Bennett has recently been hired to help make sure that an artist’s creation does not unduly or unwittingly reference another’s work to the point of copyright infringement. As for “Blurred Lines,” Bennett in 2014 wrote a note by note comparison of both songs in question. “What they have in common is indicative of the time period, he adds. “ If my favorite artist uses a cowbell and I use one too, can you copyright the cowbell? Both are arguing that their side is good for creators. That’s why so many of the young songwriters are concerned. What’s the threshold? How much can I be influenced by my favorite artist?”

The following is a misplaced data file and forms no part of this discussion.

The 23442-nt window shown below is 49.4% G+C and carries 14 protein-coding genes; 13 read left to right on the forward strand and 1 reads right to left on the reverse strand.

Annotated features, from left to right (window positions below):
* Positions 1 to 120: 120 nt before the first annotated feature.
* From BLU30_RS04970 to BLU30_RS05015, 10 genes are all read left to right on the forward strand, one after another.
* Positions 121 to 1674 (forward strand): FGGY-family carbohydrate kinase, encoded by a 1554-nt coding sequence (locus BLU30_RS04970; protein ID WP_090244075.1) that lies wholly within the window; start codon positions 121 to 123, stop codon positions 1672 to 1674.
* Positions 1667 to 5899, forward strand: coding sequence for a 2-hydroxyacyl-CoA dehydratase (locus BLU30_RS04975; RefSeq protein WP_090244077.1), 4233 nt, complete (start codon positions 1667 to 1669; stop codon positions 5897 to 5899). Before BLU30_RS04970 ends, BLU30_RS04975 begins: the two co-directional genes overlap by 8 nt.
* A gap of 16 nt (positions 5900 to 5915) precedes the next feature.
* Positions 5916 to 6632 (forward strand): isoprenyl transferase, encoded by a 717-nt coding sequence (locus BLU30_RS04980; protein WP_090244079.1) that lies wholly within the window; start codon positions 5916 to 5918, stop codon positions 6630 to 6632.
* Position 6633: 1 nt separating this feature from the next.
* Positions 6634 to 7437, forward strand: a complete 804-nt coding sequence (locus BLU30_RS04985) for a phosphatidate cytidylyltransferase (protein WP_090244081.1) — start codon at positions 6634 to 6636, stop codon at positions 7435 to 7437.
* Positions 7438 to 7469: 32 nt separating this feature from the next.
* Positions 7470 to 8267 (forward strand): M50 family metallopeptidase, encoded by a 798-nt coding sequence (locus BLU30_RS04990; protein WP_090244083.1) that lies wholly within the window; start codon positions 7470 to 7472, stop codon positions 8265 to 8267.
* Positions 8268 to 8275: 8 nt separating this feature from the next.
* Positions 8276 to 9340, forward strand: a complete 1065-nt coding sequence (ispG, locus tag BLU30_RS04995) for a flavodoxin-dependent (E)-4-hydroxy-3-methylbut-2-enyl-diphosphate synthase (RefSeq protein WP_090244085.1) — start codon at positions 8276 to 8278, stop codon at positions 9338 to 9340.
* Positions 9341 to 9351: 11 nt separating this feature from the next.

The ruling is interesting for other reasons as well. That’s because the song was excellent and will continue to garner streams and spins, so Gaye’s family stands to profit considerably from the usage and future usage if the song continues to circulate. And to further elaborate on T.I.’s involvement, Clifford Harris Jr. is likely very happy to be removed from liability in the whole mess. Specifically, the ruling states there is “no evidence showed Harris was vicariously liable,” which means T.I. doesn’t have to cough up any cash for damages.
Los Angeles-based entertainment, sports and business attorney Adia Z. May says the ruling is disappointing.